Gwebi College of Agriculture

Gwebi College of Agriculture is an agricultural college located near Harare, Zimbabwe.

Gwebi College of Agriculture
TypePublic agricultural college
Established1950; 72 years ago (1950)
Academic affiliation
University of Zimbabwe


Formal agricultural education in Southern Rhodesia began in 1930, when an agricultural college opened at Matopos.[1] However, it closed after a few years.[1] Gwebi Farm was established by the Federation of Rhodesia and Nyasaland's Ministry of Agriculture in the early 20th-century as an experimental station.[2] In the decades that followed, the farm lapsed in and out of active use.[2] After World War II, Gwebi Farm hosted agricultural courses for ex-servicemen, where they were instructed in skills such as ploughing, herding, and milking.[3] Ian Smith, the future Prime Minister of Rhodesia, attended courses at Gwebi in 1947 and 1948.[3] In 1949, W. L. Fielding arrived in Southern Rhodesia, tasked by the Ministry of Agriculture with establishing an agricultural college at Gwebi.[2] The college would provide two-year diploma courses to ex-servicemen, many of whom had missed out on higher education during the war.[2]

In February 1950, Gwebi College of Agriculture opened with 24 students. Its campus, located on Sinoia Road outside of Salisbury, was originally used to house pilots training at the nearby Mount Hampden airfield during World War II.[1] The students were 18- and 19-year-old white men, mostly from the colonies of Southern Rhodesia, Northern Rhodesia, and Nyasaland, with a few students from the United Kingdom who sought to take up farming in the Federation.[4] Unlike Southern Rhodesia's agricultural school for blacks, Chibero College, where students took three year courses, Gwebi offered two-year diploma courses, because the students generally had some experience in agriculture.[4] The first fully residential institution of higher education in Southern Rhodesia, Gwebi College soon had a significant waiting list.[5] After 15 years, Dr. Fielding left Gwebi in 1965 to take the position of Chair of Agriculture at Makerere University in Kampala, Uganda.[2] By the time he left, Gwebi had graduated over 500 students.[2]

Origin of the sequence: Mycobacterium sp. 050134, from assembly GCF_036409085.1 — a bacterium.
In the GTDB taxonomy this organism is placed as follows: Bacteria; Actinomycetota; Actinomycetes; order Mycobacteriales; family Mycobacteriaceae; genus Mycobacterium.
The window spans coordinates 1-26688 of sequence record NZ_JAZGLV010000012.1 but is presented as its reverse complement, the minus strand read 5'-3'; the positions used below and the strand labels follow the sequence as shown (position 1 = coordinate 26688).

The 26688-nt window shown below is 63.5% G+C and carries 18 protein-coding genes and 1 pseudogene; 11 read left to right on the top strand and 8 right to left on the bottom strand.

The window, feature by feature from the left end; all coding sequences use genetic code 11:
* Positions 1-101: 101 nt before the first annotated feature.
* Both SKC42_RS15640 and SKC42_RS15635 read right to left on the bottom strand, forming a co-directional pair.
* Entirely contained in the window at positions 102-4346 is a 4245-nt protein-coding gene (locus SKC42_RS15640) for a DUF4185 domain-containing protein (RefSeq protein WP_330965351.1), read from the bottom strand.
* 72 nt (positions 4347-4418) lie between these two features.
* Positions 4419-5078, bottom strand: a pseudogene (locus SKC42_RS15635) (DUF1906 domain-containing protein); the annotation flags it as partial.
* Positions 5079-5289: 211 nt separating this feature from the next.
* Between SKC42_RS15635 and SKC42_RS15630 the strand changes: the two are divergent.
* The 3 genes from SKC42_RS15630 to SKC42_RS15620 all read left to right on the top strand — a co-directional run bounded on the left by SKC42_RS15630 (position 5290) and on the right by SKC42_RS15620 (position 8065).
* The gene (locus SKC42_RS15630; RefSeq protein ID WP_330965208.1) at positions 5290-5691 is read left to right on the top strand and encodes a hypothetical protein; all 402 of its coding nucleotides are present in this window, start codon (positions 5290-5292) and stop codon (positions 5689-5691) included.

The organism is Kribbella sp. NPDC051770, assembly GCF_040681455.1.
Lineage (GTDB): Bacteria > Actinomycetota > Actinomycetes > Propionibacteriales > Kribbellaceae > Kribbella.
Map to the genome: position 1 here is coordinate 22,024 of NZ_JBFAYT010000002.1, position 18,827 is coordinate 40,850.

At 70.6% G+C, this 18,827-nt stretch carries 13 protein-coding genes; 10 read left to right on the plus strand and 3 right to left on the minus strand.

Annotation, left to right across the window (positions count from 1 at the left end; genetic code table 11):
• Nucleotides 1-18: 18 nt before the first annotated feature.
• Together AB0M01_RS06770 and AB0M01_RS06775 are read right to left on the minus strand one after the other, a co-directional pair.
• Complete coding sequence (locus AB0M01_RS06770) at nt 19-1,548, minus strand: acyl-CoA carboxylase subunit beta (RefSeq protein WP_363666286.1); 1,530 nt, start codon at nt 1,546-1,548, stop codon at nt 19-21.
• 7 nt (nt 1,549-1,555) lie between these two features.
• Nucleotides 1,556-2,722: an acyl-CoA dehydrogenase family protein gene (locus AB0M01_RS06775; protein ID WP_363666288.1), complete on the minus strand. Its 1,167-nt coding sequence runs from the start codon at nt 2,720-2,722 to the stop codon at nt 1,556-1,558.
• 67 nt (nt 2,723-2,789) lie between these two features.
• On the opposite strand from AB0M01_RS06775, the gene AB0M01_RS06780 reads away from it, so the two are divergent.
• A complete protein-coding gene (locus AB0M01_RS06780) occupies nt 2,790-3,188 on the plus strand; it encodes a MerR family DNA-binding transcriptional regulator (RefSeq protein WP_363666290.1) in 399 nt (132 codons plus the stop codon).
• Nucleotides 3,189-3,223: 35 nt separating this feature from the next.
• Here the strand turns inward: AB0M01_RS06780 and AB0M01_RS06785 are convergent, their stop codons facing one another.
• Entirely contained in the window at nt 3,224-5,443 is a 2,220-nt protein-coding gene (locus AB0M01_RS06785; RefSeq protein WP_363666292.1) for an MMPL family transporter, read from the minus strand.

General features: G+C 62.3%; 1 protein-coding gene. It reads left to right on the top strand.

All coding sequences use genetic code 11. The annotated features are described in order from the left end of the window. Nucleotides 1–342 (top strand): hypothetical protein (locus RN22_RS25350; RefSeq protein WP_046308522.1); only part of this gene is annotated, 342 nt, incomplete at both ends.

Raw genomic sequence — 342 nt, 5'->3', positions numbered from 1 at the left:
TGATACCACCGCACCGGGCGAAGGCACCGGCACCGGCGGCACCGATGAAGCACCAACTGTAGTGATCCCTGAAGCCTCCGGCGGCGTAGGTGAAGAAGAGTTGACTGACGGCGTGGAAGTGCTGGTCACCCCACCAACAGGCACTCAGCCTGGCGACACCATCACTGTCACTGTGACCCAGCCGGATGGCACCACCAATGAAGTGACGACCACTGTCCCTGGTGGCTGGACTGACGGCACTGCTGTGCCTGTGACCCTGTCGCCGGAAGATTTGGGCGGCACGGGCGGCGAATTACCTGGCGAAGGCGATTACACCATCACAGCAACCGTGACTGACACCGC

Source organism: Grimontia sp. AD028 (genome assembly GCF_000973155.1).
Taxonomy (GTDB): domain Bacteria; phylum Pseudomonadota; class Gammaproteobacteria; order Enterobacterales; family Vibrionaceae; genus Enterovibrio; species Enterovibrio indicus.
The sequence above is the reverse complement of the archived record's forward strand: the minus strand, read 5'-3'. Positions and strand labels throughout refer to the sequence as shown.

In 1965, Hugh Rodney Mundy became principal of Gwebi College.[2] A former Rhodes Scholar at the University of Oxford, he was previously an animal husbandry lecturer at Gwebi.[2] As principal, he placed greater emphasis on animal husbandry training, and also frequently umpired at Gwebi cricket matches.[2] He died in 1970, while still in office.[2] In August 1970, Frederick Bernard Rhodes, formerly a lecturer in animal husbandry and vice principal, became Principal of Gwebi College.[2] In 1976, he took a job as project manager at the Keiskammahoek immigration scheme, and stepped down as principal.[2] Hugh John McLean became the fourth Principal of Gwebi College in November 1976.[2] Previously, he was a lecturer in animal husbandry and vice principal since 1970.[2] He served as principal until 1982,[2] when he was replaced by Bob Dunckley. By the late 1970s, Gwebi College had graduated more than 1,000 students.[1] In 1978, the college had 17 instructors and an enrollment of 88 students.[6]